Writing scripts for Fast video cataloger
Fast video cataloger supports scripting in C#. You write script straight into he scripts window and run them by clicking run. If you want to be efficient it pays to spend a few minutes and setup a proper development environment.
Fast video cataloger has a text editor but it is really not great for writing code. It has no syntax highlighting and there is no help with the APIs. I highly recommend that you download visual studio from Microsoft, and download the real visual studio not the code version.
With Visual Studio, you will get a proper editor that knows C# and will provide syntax coloring. We have also created a Visual Studio project with all the samples. This solution let you compile all the samples to catch simple syntax errors right in the environment. The solution produces an output file but that one is of no practical use so ignore that artifact. The only use of the visual studio solution is as a help for writing scripts.
Another benefit of using the provided solution is that you will get full IntelliSense to help with the scripting API as well as with any other .net library you might want to use. Add your own script to the solution and develop them there.
When you install Fast video cataloger there are two documentations installed. The normal program documentation and scripting documentation in the form of a “scripting.chm” in the install folder. The scripting documentation details the whole scripting API and what you can do. Scripting in Fast video cataloger is focused on the actual catalog and not the user interface. You can make a lot of changes directly to the catalog but for the user interface to reflect the changes you need to explicitly call the Refresh() function from the script to force the user interface to reload from the state of the catalog.
There are also higher-level user interface functions in the program that are not exposed to scripting. For example, the repair functions can not be scripted. It is possible to write your own repair function using the API but we have not exposed the high-level user interface. Scripting by clicking menus and buttons in the interface should be possible using ui automation tools but that is the type of native scripting we talk about here.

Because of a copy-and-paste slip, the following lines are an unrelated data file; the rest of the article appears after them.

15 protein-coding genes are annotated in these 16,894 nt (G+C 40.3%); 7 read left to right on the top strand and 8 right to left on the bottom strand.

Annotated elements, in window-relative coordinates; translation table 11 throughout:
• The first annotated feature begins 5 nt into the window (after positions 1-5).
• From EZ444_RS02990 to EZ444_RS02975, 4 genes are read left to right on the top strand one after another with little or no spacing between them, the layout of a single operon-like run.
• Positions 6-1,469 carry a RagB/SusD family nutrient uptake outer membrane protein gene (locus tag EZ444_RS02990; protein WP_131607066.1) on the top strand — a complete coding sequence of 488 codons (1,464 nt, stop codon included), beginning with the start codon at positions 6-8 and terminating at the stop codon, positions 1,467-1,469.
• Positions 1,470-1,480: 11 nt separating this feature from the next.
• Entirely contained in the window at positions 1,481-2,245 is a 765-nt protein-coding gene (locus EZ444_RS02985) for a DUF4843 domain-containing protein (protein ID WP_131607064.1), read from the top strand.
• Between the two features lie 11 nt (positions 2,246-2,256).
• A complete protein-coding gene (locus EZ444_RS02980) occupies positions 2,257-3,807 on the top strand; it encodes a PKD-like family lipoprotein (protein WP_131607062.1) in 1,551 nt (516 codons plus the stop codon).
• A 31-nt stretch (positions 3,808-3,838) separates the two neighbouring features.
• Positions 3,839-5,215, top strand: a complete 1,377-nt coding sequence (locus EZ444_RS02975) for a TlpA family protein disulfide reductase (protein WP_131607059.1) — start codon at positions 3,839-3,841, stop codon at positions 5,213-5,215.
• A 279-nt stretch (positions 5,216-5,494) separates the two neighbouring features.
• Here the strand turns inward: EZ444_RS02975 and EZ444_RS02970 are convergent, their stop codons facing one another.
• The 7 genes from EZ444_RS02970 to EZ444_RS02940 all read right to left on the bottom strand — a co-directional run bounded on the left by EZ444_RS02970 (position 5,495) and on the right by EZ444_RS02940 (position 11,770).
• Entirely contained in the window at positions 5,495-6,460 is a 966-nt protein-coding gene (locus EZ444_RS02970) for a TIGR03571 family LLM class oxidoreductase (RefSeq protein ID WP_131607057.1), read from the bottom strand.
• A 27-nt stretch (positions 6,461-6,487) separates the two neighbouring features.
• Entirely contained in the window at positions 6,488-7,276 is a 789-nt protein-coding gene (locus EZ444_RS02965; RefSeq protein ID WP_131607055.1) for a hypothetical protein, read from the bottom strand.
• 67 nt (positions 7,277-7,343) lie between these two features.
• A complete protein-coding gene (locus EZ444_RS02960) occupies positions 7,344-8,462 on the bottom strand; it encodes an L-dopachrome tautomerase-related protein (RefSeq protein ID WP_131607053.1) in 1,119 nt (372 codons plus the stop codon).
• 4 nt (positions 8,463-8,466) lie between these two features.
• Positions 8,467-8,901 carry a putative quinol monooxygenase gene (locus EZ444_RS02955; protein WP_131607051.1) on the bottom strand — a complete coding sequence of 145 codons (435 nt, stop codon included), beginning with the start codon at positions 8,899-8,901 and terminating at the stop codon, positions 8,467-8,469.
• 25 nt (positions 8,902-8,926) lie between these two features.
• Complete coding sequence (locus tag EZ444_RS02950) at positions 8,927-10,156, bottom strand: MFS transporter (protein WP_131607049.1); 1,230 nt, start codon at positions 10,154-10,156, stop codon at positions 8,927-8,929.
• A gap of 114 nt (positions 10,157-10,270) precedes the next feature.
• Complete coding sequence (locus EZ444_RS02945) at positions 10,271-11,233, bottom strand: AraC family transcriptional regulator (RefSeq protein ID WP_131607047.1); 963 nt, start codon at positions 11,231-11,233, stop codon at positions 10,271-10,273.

When you install fast video cataloger a number of sample scripts are also installed in the Scripts/Samples folders. They are documented in the scripting documentation and the visual studio solution loads them all so it is easy to look at the code.
Writing your own scripts
When starting writing your own scripts I highly recommend starting with one of the supplied scripts. Find the script that is most close to what you want to do. Make a copy of that script. Add it to the sample solution and change the class name to something suitable. Build the solution to ensure it compiles and continue from there.
How to run scripts
Scripts are run from the script window as mentioned before. When you run a script you can also provide a string as an argument. Use this as a way to customize your script without having to edit the actual script. You load a script by clicking the “Load” button. If you are working with the script in visual studio you can reload the same script from the same file by holding Shift when clicking the Load button. That way you don’t need to pick the same file every time you need to reload the script as you are developing it in visual studio. (Selecting run in Visual studio will not work as we are not compiling a program and there is no way for Fast video cataloger to know you have clicked F5 and that one of your scripts is loaded in the program)
Setting up an action button for a script
Once you have a script you are happy about and expect to use often as part of your workflow it is time to bind an action to it. Actions are created from the preference dialog.
An Action will create a button in the Action window, in the “Custom Action” area and you can run your script just by clicking that button.
If clicking the button does not work there is probably something wrong with your script. Remember that the script is run and error messages are printed in the console window.
Setting a shortcut to a script
If you have a script you really use a lot it is possible to first create an Action and then bind a shortcut to that Action from the Shortcut window.
Most of the samples provided use the same resources as the standard .net library, these references are included by default and you only need to add a “using” line at the top of your script. If you want to use references that are not available by default you will need to add a comment starting with “//css_ref” followed by the reference you want. So for example //css_ref PresentationCore; references the Presentation core.
This is similar to a C# application where you would add a reference in the visual studio solution. To work with the sample solution you would need to include the reference in the solution to get it to compile and the //cs_ref line to get it running inside Fast video cataloger.
WPF and XAML resources
Since Fast video cataloger is running scripts and compiling the c# file when the script is loaded it won’t work with compiled XAML files. It is still possible to use WPF but you will need to load the XAML file dynamically.
If you have not done so already, download Fast video cataloger and try to write some scripts.